A growing organization needs a constant influx of leaders. In part to deal with assimilation of new people, and in part because some leaders will occasionally leave, often for benign reasons. Some will need a break from time to time, or move away, or grow too old or sick for the tasks as defined. But also, some of the new people will have leadership skills and abilities, and if you aren’t creating ways to include them quickly, you will lose them to someplace that will, or worse, they will sit and do nothing.
“If you don’t give a leader something to do that expresses their giftedness, they will usually sit on their hands and do nothing.” Bill Hybels
So it’s important to think early about the kinds of roles within your church that need some level of leadership, and how much autonomy that position needs, and how soon you can grow someone into that role.
Leadership pathways need to be created. The beginning is to identify the organization structure. Look at everything the church does do an audit. Create lines of Authority, who respond reports to w hom. In the beginning the leader will do helper tasks within established vet and leader. As they show themselves faithful they will become an assistant leader, under the model of watch me do it I watch you do it you do it you teach. So you watch what they do and you give them part of the job while you watch. As they show themselves competent there comes a time where they do the entire job with with observation and then the entire job without observation but they report back. This is how we train leaders. Once they are faithful in a small role, we allow we look for ways to move them into larger roles. Need to make sure that they understand this is the process of becoming a leader within the organization. For you to do this without telling them that this is the pathway will make them frustrated that its not moving fast enough and they will leave, taking these new skills to another place.
When a new person comes into the organization help them understand what your structure is. Some churches want new people to wait until they can go to a new member class. But if the person is still new and then transition, they may not have the time to fit your schedule yet. They are still operating on the new member schedule. For you to insist that they take an extra time that is already committed somewhere else before they can join up with your organization, they may be 3 or 6 or 12 months before they do anything. When you do this approach, you stifle the grow of the organization. Instead, you need a continuous flow, a way for someone to visit once join the next week strike that. Join in the work at a low level even before they have formally joined the organization.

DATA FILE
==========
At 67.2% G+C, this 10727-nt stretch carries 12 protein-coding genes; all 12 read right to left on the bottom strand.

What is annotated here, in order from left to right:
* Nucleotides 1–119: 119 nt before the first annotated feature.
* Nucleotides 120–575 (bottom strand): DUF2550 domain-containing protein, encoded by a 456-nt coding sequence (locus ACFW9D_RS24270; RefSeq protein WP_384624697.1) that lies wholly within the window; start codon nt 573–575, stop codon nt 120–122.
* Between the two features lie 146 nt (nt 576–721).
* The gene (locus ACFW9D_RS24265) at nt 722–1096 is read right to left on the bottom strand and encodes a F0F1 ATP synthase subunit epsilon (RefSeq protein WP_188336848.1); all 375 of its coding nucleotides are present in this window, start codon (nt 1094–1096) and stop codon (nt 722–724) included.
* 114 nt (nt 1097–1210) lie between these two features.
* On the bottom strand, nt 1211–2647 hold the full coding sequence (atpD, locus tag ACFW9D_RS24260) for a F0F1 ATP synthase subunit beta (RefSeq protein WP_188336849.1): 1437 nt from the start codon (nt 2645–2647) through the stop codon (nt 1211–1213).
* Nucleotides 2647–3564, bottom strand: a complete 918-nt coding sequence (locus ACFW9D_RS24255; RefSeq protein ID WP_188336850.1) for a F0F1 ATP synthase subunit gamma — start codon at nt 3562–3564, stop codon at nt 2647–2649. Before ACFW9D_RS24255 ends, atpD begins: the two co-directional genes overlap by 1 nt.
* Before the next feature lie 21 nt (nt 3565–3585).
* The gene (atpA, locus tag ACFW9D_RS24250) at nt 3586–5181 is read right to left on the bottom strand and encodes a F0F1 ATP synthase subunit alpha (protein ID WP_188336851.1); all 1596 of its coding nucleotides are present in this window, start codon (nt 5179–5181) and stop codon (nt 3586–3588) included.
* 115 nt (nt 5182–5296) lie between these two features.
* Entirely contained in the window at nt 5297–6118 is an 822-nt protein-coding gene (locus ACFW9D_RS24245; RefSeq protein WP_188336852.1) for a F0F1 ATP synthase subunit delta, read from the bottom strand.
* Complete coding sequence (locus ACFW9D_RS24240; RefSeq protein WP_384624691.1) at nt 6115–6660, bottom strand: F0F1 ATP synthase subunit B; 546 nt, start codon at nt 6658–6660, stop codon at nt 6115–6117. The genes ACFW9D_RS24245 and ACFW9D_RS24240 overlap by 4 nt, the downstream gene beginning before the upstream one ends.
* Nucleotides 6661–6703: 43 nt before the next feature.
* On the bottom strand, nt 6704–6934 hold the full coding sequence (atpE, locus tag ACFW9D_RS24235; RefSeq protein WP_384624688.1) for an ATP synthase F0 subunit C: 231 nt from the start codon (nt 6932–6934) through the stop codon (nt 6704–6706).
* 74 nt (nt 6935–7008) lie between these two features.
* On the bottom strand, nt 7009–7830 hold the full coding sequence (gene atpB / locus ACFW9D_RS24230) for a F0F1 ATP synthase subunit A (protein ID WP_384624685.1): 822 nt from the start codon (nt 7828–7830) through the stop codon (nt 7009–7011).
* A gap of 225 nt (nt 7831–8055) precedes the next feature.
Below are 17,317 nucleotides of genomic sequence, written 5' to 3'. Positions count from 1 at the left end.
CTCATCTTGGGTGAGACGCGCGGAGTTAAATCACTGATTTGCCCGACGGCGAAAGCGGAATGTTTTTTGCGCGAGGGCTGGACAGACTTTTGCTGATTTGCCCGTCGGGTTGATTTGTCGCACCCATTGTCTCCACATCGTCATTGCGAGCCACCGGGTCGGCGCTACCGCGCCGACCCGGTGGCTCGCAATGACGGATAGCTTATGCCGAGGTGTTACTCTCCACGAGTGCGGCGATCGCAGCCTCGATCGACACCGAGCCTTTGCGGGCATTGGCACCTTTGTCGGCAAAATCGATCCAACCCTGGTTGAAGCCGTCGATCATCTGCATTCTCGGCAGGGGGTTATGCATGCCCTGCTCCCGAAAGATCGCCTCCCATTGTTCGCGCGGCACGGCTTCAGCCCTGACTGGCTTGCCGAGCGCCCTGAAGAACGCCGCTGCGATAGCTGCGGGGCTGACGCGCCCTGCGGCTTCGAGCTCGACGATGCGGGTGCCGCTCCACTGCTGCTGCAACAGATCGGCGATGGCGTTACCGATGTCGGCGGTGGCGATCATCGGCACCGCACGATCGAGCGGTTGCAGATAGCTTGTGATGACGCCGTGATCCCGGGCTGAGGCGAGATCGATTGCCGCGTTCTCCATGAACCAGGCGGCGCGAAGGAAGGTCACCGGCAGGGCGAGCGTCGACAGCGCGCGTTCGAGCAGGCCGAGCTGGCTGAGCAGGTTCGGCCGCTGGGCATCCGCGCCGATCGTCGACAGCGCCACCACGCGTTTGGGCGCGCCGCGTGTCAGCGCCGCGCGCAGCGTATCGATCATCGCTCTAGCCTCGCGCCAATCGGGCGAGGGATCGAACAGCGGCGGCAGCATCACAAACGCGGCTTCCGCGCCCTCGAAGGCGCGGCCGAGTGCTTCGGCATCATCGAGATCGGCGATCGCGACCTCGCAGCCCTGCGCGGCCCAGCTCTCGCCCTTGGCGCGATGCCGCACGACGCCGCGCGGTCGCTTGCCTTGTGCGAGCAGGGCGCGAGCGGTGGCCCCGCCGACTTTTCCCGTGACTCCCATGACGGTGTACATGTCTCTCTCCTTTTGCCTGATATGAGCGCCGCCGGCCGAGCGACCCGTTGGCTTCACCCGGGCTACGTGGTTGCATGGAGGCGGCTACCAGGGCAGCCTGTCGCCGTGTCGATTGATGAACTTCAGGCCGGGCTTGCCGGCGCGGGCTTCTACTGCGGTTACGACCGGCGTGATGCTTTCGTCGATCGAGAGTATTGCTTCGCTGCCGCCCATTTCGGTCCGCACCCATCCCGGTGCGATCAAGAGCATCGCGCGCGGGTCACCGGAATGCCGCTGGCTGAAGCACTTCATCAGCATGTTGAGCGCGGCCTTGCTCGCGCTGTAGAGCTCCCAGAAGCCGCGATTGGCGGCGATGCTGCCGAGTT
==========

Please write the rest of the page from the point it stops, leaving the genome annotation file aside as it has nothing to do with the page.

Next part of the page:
This is a dating time, before the marriage occurs. They want to make sure that they will be a good fit. Too many churches require someone to come and sit for a while, then to become a member, then to go through a one to two month new members process, before they can start contributing to the work of the organization. Again if you have someone who is anxious to express their giftedness, you will lose them.
I say this from my experience and a military church and Europe. I moved there in January when the church was fully functioning. In May and June, the military started their summer rotation, moving on to the next military base. It bothered me that we lost a third of the membership and a half of the leadership in one or two months, but I was assured that God would provide, and in August new people started arriving. As they joined they said I was a deacon or I was a teacher or I was a choir member in my last church. What can I do here how soon can I teach? Within a couple of months they were organization was fully staffed again and and ready for the school year. This happened every year that I was there.
I remember I joined within a month and was quickly using my skills as a teacher and singles leader. The day I joined was the day that Chuck joined. He had been attending for a year but had not contributed because there was no place for him to serve until I came and begin leading the singles group. That church needed to create a space for leaders like myself and Chuck to enter into the organization. They did it well.
The city where I live now I have not found a church to do that. Perhaps that is why most of those here in my denomination are declining and ready to die, the fear of someone new coming in from a different background and reorganizing the church to a new paradigm. But there needs to be a middle ground. That’s why I use the teach/watch/do/teach model of growing leaders.